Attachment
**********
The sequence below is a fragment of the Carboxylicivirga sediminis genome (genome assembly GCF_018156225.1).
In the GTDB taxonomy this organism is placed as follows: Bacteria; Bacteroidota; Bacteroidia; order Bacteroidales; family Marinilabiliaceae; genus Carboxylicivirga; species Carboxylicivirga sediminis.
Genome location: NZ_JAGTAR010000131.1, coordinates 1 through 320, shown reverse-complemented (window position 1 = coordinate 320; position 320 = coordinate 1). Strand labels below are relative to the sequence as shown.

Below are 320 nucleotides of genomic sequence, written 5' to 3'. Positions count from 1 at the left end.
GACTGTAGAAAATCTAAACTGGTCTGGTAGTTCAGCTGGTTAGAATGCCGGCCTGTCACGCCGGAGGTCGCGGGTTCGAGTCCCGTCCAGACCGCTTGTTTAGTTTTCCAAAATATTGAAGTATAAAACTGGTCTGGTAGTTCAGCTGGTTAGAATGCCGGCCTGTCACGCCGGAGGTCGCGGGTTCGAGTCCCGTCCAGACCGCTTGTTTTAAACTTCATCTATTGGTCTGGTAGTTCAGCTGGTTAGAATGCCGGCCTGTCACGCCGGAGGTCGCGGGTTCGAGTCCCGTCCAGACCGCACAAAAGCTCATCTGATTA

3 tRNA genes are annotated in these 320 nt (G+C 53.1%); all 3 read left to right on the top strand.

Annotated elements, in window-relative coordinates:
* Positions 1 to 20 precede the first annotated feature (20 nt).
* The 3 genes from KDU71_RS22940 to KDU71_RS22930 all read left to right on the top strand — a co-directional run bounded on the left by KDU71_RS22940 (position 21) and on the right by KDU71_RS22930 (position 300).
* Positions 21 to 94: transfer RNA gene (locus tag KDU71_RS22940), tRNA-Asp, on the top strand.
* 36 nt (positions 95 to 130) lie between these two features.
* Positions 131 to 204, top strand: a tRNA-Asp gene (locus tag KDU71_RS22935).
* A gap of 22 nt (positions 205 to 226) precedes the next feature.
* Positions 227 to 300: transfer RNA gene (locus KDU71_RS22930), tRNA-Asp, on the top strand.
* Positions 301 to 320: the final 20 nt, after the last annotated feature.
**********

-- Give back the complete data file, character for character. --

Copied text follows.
The sequence below is a fragment of the Carboxylicivirga sediminis genome (genome assembly GCF_018156225.1).
In the GTDB taxonomy this organism is placed as follows: Bacteria; Bacteroidota; Bacteroidia; order Bacteroidales; family Marinilabiliaceae; genus Carboxylicivirga; species Carboxylicivirga sediminis.
Genome location: NZ_JAGTAR010000131.1, coordinates 1 through 320, shown reverse-complemented (window position 1 = coordinate 320; position 320 = coordinate 1). Strand labels below are relative to the sequence as shown.

Below are 320 nucleotides of genomic sequence, written 5' to 3'. Positions count from 1 at the left end.
GACTGTAGAAAATCTAAACTGGTCTGGTAGTTCAGCTGGTTAGAATGCCGGCCTGTCACGCCGGAGGTCGCGGGTTCGAGTCCCGTCCAGACCGCTTGTTTAGTTTTCCAAAATATTGAAGTATAAAACTGGTCTGGTAGTTCAGCTGGTTAGAATGCCGGCCTGTCACGCCGGAGGTCGCGGGTTCGAGTCCCGTCCAGACCGCTTGTTTTAAACTTCATCTATTGGTCTGGTAGTTCAGCTGGTTAGAATGCCGGCCTGTCACGCCGGAGGTCGCGGGTTCGAGTCCCGTCCAGACCGCACAAAAGCTCATCTGATTA

3 tRNA genes are annotated in these 320 nt (G+C 53.1%); all 3 read left to right on the top strand.

Annotated elements, in window-relative coordinates:
* Positions 1 to 20 precede the first annotated feature (20 nt).
* The 3 genes from KDU71_RS22940 to KDU71_RS22930 all read left to right on the top strand — a co-directional run bounded on the left by KDU71_RS22940 (position 21) and on the right by KDU71_RS22930 (position 300).
* Positions 21 to 94: transfer RNA gene (locus tag KDU71_RS22940), tRNA-Asp, on the top strand.
* 36 nt (positions 95 to 130) lie between these two features.
* Positions 131 to 204, top strand: a tRNA-Asp gene (locus tag KDU71_RS22935).
* A gap of 22 nt (positions 205 to 226) precedes the next feature.
* Positions 227 to 300: transfer RNA gene (locus KDU71_RS22930), tRNA-Asp, on the top strand.
* Positions 301 to 320: the final 20 nt, after the last annotated feature.